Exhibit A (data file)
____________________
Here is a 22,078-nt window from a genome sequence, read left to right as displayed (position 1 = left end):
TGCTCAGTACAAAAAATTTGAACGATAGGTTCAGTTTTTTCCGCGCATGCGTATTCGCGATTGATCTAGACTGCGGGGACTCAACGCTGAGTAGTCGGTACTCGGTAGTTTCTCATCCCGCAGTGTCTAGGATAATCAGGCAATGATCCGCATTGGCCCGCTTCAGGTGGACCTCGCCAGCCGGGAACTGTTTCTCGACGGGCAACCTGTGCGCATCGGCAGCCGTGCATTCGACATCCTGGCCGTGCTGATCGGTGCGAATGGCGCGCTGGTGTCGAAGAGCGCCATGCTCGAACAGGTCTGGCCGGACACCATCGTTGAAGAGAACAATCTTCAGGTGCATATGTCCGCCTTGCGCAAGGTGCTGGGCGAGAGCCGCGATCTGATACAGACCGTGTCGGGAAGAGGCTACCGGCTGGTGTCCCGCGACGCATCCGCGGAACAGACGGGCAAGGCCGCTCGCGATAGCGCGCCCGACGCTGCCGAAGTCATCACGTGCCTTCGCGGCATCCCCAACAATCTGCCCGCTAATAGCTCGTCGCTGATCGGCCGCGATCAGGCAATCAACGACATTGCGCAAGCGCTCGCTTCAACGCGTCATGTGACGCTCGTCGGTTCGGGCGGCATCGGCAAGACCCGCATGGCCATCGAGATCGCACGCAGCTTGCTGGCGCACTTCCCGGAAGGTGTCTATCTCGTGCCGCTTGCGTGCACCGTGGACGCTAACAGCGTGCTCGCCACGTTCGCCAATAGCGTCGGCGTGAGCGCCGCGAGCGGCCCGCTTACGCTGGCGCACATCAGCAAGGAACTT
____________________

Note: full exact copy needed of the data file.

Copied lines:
Here is a 22,078-nt window from a genome sequence, read left to right as displayed (position 1 = left end):
TGCTCAGTACAAAAAATTTGAACGATAGGTTCAGTTTTTTCCGCGCATGCGTATTCGCGATTGATCTAGACTGCGGGGACTCAACGCTGAGTAGTCGGTACTCGGTAGTTTCTCATCCCGCAGTGTCTAGGATAATCAGGCAATGATCCGCATTGGCCCGCTTCAGGTGGACCTCGCCAGCCGGGAACTGTTTCTCGACGGGCAACCTGTGCGCATCGGCAGCCGTGCATTCGACATCCTGGCCGTGCTGATCGGTGCGAATGGCGCGCTGGTGTCGAAGAGCGCCATGCTCGAACAGGTCTGGCCGGACACCATCGTTGAAGAGAACAATCTTCAGGTGCATATGTCCGCCTTGCGCAAGGTGCTGGGCGAGAGCCGCGATCTGATACAGACCGTGTCGGGAAGAGGCTACCGGCTGGTGTCCCGCGACGCATCCGCGGAACAGACGGGCAAGGCCGCTCGCGATAGCGCGCCCGACGCTGCCGAAGTCATCACGTGCCTTCGCGGCATCCCCAACAATCTGCCCGCTAATAGCTCGTCGCTGATCGGCCGCGATCAGGCAATCAACGACATTGCGCAAGCGCTCGCTTCAACGCGTCATGTGACGCTCGTCGGTTCGGGCGGCATCGGCAAGACCCGCATGGCCATCGAGATCGCACGCAGCTTGCTGGCGCACTTCCCGGAAGGTGTCTATCTCGTGCCGCTTGCGTGCACCGTGGACGCTAACAGCGTGCTCGCCACGTTCGCCAATAGCGTCGGCGTGAGCGCCGCGAGCGGCCCGCTTACGCTGGCGCACATCAGCAAGGAACTT